The cast of Gilligan's Island. Which man would you date? (Associated Press )
It was a bumpy week for television news — TCA, the Golden Globes, the premiere of Lifetime’s “Flowers in the Attic” — and then to top it off, we lost the Professor.
Russell Johnson, who played Dr. Roy Hinkley on the comedy classic “Gilligan’s Island,” was 89 when he died of natural causes in his home on Washington state’s Bainbridge Island, a good age for any mortal. But I am heartbroken none the less.
The Professor was the first man I ever loved.
My earliest television-viewing memory is of watching “Gilligan’s Island,” on our black and white TV, with its rabbit ears and aluminum stand. I was only 5 but he stood out like a beacon, wavy-haired and tan against his white shirt, impeccably khakied with those fabulous deck shoes.
The Professor Knew Things, and Built Things, and Stayed Calm when all others lost their heads. That he could engineer a condo complex and water system out of bamboo but not make a raft or repair the S.S. Minnow did not register with me any more than it did with the rest of the marooned citizenry. No matter what happened, the Professor was a point of deference, the Go To Guy.
Frankly, he was pretty much the only option. Boys could vacillate between Ginger and Mary Ann, and I admit Mary Ann offered attractions of her own. But what choice did girls have back then? Gilligan? The Skipper? Please.
My little duckling heart imprinted on the Professor so fast and strong he formed the template for most of my dating life, which, with a few notable exceptions, leaned hard to older men.
“Is this my fault,” my poor father asked at one point, after I had presented yet another man closer to his age than mine, all in some state of emotional or mental dishevelment or other. “Do we need to see a therapist together?”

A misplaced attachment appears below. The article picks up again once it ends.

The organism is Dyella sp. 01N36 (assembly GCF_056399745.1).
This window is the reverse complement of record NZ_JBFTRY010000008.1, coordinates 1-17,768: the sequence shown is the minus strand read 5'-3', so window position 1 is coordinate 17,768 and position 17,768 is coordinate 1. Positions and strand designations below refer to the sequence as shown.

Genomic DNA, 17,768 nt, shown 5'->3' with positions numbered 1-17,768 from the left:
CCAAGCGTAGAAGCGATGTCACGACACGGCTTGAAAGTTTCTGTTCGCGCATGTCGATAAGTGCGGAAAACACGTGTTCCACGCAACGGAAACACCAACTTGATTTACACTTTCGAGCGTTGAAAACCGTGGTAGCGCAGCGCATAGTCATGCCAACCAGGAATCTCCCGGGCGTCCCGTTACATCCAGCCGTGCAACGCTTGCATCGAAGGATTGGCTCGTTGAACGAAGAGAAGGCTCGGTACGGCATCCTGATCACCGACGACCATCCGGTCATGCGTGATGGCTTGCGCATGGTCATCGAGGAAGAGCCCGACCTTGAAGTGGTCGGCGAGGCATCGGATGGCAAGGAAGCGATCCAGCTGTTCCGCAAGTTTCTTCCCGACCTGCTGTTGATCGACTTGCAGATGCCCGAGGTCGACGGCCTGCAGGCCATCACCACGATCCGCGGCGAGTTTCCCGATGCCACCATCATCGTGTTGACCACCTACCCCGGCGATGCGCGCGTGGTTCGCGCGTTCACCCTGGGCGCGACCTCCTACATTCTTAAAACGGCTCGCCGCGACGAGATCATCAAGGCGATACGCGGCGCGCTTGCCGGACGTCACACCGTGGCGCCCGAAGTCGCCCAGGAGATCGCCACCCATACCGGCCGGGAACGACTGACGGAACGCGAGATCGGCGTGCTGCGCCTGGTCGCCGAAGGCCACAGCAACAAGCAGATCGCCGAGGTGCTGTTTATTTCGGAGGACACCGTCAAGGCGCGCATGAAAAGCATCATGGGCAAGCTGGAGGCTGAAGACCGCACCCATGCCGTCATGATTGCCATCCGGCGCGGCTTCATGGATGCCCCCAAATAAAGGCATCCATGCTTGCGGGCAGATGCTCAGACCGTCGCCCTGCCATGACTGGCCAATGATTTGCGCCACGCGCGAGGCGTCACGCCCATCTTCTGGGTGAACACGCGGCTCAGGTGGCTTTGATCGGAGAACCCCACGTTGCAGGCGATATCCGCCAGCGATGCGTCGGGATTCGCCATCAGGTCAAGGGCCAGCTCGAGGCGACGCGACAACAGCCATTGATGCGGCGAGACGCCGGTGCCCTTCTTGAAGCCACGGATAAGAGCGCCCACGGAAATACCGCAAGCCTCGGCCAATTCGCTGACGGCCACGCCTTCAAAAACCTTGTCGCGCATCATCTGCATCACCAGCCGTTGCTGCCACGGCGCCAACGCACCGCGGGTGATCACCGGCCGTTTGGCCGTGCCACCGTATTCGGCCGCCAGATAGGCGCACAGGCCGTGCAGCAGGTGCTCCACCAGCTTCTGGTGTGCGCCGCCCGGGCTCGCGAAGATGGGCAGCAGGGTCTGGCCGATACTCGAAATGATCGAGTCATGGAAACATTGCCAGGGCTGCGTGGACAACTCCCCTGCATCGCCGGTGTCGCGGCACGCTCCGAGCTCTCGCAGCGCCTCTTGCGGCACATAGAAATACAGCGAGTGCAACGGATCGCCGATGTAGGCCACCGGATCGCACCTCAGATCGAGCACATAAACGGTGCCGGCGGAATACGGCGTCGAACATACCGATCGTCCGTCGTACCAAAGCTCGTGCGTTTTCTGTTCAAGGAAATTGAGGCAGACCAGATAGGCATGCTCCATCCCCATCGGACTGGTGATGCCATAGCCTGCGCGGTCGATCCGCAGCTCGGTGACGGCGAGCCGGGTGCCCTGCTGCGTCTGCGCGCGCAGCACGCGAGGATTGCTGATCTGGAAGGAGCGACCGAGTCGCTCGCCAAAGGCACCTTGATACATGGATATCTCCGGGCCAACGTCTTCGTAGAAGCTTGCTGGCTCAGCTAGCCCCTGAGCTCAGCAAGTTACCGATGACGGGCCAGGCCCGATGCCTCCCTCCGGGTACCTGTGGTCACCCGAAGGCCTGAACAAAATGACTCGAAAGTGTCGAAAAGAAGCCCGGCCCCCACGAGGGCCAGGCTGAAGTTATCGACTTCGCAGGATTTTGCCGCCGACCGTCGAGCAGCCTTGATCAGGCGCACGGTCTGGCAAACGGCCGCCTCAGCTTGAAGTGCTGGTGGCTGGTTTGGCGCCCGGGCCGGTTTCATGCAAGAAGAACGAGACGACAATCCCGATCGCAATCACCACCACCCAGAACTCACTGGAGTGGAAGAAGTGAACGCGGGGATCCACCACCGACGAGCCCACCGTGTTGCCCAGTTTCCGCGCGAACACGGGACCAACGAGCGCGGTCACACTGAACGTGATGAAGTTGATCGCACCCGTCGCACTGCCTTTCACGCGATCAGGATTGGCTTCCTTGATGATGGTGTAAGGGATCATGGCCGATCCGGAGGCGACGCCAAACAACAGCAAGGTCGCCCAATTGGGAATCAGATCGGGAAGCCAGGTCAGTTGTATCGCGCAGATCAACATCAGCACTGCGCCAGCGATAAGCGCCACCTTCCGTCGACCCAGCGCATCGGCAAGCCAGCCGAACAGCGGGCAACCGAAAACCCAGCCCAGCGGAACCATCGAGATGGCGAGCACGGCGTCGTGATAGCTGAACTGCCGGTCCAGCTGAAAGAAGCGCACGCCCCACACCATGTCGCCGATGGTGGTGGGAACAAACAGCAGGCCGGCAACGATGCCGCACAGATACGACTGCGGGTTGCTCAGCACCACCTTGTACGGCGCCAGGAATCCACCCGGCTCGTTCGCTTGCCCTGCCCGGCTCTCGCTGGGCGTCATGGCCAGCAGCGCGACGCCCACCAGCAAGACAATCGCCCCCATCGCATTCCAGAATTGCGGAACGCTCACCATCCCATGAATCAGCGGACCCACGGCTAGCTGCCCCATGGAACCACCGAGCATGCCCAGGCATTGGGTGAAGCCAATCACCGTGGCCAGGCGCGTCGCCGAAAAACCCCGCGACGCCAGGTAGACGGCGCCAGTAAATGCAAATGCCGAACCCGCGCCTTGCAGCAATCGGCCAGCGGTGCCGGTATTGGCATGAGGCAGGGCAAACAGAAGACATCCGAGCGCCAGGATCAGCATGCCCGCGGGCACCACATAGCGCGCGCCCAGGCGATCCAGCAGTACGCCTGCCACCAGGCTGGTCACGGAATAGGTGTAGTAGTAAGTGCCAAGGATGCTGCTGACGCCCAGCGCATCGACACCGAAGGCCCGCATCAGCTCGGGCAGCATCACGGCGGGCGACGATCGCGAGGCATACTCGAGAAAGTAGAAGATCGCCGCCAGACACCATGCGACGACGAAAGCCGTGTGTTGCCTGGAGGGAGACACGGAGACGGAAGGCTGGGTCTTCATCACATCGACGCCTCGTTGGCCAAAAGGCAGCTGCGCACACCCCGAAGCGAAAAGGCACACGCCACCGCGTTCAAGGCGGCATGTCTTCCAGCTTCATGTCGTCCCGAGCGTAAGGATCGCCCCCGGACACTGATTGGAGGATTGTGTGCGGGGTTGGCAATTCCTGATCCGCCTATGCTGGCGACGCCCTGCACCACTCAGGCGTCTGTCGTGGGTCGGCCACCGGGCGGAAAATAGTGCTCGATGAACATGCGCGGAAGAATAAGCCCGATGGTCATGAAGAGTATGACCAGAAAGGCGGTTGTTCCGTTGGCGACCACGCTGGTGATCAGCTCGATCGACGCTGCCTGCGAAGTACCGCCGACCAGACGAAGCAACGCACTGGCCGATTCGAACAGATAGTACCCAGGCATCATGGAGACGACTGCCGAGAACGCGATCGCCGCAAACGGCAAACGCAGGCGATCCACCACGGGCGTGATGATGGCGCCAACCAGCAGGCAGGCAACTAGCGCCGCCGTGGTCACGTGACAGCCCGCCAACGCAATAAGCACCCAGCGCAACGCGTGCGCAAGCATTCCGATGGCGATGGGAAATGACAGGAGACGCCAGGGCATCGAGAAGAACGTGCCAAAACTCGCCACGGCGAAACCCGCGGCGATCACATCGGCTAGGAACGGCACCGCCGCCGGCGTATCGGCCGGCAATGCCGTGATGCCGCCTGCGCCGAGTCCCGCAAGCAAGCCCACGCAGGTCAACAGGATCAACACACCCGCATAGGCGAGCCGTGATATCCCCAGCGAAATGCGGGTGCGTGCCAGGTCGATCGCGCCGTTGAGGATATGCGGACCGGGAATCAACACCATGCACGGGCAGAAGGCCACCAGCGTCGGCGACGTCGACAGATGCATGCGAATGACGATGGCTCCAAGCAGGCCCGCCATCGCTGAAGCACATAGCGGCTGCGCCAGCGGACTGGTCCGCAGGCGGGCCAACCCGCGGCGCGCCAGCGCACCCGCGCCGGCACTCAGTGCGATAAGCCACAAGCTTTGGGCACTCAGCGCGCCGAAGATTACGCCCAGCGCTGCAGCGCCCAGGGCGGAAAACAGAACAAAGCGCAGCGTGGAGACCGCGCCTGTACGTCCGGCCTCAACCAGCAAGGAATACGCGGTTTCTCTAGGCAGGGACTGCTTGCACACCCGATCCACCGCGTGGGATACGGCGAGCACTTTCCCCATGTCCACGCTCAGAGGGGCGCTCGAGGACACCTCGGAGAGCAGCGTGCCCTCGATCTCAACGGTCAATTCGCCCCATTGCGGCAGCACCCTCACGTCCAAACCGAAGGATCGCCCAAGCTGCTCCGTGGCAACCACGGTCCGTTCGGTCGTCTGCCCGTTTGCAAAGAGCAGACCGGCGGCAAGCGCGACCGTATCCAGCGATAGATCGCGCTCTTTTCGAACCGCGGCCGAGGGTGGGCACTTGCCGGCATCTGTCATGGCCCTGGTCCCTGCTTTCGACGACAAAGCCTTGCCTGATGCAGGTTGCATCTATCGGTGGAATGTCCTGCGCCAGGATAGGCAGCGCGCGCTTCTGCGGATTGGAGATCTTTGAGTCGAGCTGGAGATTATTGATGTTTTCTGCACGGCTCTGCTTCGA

Well probably, but it’s too late for that, and anyway I wasn’t so much seeking Daddy as I was the Professor. The man who knew things, who built things, even if those things weren't what anyone really needed, didn’t result in rescue.
Over the years, that clean-cut calm was overlaid with other characteristics that grew, like the general trend in romance, increasingly dark. The broodiness of Mr. Rochester, the sad-sack twinkle of Jim Rockford, the madness of Mick Belker resolved to the more overtly troubled charms of Gregory House, who was my last real television crush.
And, it must be noted, very close to my own age. I’ve been out of the dating pool for some time now, but I’ve recently noticed that all those older men characters I still gravitate toward are now my contemporaries. Johnson had just turned 40 when “Gilligan’s Island” debuted, a milestone I passed a while ago.
Like many women with some life experience tucked away, I find myself less and less drawn to the darker notions of romance; the men I once considered tantalizingly haunted I now see as self-absorbed, too busy fingering their wounds or neuroses to look up and see the rest of the wide and much more interesting world.
Slowly but surely I have returned to a more traditional view of strength in both men and women. People who know things and build things and stay calm in times of crisis.
They say there is no love like the first love, and it’s true; I’ll still take a man in a white button-down and khakis any day.